The White House’s updated National Security Strategy, released yesterday, offers an unapologetic if rose-tinted defense of Bush administration policies since September 2002, when the previous NSS appeared. Although most of the chapter headings are the same (“Champion Aspirations for Human Dignity,” “Expand the Circle of Development,” etc.), the new version goes well beyond broad declarations of unassailable principles: it seeks to marshal evidence of administration success in achieving these goals. While not always persuasive -- particularly when it comes to the effects of the Iraq war -- the revised NSS is a serious document that deserves to be taken seriously.
The most noteworthy change in the new NSS is the special emphasis it places on democracy, at two levels. First, the document describes effective, responsible democracies as the cornerstone of global peace and development. Second, the document calls for effective cooperation among the world’s democracies to address today’s transnational threats. As President Bush explains in his preface,
Our national security strategy is founded upon two pillars. The first pillar is promoting freedom, justice, and human dignity…. Free governments are accountable to their people, govern their territory and pursue economic and political policies that benefit their citizens. Free governments do not oppress their people or attack other free nations. Peace and international stability are most reliably built on a foundation of freedom. The second pillar of our strategy is confronting the challenges of our time by leading a growing community of democracies. Many of the problems we face – from the threat of pandemic disease, to proliferation of weapons of mass destruction, to terrorism, to human trafficking, to natural disasters – reach across borders. Effective multinational efforts are essential to solve these problems. Yet history has shown that only when we do our part will others do theirs. America must continue to lead.
These are reasonable propositions. The internal character of regimes does tend to determines their external behavior and internal performance. And the world is beset by new transnational challenges like organized crime and infectious diseases (many emanating from weak or poorly governed states) that cannot be resolved by the actions of any one state, no matter how powerful.
Putting these insights into practice, however, will not be easy. To begin with, it’s not clear that the United States has figured out how to nurture “effective democracy” from the outside, even in environments more benign than Iraq. For every Georgia or Ukraine, one can cite examples of stalled democratic transitions and backsliding toward authoritarianism (Russia), radical populism (Venezuela), and nationalist or religious extremism (Palestinian Territories). As today’s New York Times reports, skepticism about the realism and assumptions behind the administration’s democracy promotion agenda is arising among some prominent Republicans, from Senators Chuck Hagel and Richard Lugar to former National Security Adviser Brent Scowcroft.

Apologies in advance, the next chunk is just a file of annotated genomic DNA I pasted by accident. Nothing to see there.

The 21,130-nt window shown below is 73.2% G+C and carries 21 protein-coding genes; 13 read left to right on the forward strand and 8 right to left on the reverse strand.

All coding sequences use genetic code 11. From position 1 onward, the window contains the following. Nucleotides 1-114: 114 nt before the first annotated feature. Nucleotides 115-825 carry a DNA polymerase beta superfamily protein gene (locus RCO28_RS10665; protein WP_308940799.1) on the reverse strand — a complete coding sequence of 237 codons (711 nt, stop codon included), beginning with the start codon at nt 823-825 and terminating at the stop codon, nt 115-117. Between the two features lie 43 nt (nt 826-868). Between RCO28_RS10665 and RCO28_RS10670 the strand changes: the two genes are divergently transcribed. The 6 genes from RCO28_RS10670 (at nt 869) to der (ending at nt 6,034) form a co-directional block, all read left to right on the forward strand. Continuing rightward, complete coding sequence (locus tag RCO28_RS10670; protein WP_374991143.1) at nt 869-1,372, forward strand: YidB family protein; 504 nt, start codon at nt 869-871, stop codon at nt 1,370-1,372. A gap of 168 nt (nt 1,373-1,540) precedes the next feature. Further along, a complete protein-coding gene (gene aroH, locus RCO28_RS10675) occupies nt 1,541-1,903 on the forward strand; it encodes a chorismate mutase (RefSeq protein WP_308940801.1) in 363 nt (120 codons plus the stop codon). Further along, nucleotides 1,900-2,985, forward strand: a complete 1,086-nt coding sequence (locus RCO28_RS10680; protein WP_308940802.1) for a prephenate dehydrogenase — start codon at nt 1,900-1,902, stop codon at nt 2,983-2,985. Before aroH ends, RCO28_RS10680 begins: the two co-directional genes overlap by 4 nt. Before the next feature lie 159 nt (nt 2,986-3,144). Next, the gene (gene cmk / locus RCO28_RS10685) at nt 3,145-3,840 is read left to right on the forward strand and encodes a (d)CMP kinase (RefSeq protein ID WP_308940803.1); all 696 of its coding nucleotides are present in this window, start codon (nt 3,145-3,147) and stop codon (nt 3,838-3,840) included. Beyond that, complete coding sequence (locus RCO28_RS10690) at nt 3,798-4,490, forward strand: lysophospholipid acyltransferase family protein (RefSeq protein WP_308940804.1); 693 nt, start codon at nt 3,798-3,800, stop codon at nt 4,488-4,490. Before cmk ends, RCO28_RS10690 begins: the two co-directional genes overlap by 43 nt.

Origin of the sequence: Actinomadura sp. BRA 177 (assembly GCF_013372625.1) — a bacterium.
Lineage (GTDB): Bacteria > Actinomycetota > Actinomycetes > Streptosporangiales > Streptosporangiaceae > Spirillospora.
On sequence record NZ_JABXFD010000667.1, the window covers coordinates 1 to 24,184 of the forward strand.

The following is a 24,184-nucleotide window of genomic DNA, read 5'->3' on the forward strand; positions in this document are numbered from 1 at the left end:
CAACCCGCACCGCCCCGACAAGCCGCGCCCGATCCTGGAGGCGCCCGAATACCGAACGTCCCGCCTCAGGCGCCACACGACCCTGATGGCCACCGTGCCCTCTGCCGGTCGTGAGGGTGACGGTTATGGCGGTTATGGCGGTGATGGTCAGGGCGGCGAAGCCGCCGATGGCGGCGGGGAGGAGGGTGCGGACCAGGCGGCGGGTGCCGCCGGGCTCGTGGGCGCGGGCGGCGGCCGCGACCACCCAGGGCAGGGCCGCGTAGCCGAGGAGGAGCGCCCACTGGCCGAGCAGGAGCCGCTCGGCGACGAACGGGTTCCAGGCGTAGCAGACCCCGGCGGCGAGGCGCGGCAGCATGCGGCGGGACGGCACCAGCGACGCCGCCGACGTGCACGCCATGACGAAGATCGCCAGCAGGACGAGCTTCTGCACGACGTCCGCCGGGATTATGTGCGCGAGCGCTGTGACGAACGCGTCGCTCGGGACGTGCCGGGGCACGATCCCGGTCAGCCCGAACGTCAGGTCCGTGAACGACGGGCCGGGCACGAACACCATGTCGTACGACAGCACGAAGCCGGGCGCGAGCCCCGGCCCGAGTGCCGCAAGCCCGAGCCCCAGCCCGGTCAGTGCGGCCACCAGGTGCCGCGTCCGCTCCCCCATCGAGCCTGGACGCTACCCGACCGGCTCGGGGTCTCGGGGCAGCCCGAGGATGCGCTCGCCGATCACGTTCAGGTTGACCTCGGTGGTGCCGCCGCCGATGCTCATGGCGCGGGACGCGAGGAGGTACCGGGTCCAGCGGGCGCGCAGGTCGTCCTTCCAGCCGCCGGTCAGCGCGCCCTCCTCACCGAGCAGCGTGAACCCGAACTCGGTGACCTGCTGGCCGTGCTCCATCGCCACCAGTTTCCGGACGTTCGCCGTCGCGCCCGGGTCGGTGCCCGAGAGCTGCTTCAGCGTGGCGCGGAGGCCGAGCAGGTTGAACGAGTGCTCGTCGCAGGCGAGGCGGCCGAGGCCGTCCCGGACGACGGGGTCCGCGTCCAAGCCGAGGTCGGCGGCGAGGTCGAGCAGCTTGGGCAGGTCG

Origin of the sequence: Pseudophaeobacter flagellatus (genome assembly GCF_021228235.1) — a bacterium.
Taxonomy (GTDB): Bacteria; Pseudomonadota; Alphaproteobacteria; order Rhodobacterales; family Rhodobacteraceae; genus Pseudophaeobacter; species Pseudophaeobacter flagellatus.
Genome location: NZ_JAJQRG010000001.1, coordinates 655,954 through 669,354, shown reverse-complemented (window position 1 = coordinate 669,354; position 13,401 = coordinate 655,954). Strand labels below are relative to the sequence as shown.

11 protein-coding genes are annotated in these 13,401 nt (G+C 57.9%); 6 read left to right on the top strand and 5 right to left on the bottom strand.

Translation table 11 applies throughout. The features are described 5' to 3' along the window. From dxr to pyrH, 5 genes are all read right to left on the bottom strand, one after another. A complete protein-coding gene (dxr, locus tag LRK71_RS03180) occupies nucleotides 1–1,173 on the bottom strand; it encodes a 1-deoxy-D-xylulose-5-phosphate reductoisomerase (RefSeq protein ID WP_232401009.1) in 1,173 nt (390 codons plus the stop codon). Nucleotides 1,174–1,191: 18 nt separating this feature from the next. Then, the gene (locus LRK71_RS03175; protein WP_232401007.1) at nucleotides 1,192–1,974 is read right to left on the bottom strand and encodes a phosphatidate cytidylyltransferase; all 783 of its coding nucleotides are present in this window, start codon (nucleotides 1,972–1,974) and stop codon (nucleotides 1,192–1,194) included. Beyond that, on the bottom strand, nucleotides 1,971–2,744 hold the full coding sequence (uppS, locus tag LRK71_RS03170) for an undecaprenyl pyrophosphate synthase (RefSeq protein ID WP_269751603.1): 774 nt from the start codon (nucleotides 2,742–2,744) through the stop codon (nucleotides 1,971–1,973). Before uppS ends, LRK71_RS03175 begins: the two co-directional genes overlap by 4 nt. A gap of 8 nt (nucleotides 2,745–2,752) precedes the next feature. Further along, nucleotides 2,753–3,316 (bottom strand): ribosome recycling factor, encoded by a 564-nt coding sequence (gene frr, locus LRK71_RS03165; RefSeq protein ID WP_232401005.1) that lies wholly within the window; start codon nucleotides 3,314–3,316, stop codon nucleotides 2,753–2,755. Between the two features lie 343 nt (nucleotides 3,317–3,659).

To truly advance “effective democracy and responsible sovereignty” around the world, the Administration will need to develop a more serious strategy toward the world’s many fragile states. The NSS contains some of the necessary ingredients in such a policy, including “transformational diplomacy,” foreign assistance reform, expanded post-conflict nation building, and military cooperation with countries facing internal threats. Negotiating the tensions and trade-offs between short-term expediency (driven by political and security concerns) and the long-term imperatives of institution-building (guided by development considerations) will be a constant challenge in developing a more effective policy.
Second, it’s not clear that an effective and united community of democracies (an aspiration dating from the time of Woodrow Wilson) is within our grasp. Over the past several years, the Bush administration has clashed repeatedly with traditional democratic allies over Iraq, the GWOT, and the importance of multilateral institutions. The administration will need to work hard to rebuild its squandered international political capital if it wishes to recruit followers to its purposes.